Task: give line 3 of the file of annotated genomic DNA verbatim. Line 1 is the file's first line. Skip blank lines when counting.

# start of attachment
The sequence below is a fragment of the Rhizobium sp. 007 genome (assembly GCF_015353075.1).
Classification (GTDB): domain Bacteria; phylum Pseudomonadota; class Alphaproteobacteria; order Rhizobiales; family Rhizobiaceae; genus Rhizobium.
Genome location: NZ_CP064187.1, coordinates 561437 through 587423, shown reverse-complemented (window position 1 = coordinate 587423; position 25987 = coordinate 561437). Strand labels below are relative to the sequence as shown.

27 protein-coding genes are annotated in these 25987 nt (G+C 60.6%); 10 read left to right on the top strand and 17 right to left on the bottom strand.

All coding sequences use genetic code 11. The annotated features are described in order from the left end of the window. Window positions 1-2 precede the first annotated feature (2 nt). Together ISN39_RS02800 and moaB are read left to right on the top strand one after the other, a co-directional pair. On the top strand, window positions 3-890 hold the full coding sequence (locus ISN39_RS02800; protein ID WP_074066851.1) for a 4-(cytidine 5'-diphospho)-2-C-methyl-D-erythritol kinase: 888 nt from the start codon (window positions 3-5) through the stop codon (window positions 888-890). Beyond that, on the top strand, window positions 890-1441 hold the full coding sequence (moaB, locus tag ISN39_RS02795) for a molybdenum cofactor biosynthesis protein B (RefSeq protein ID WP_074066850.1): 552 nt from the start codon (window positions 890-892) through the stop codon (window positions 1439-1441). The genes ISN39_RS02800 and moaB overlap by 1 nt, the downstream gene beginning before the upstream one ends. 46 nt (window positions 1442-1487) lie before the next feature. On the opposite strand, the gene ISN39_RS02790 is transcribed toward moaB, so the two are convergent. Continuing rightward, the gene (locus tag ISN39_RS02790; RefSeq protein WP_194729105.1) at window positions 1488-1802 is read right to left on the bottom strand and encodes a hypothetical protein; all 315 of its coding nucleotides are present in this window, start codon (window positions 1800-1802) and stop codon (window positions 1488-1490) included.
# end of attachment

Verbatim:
Genome location: NZ_CP064187.1, coordinates 561437 through 587423, shown reverse-complemented (window position 1 = coordinate 587423; position 25987 = coordinate 561437). Strand labels below are relative to the sequence as shown.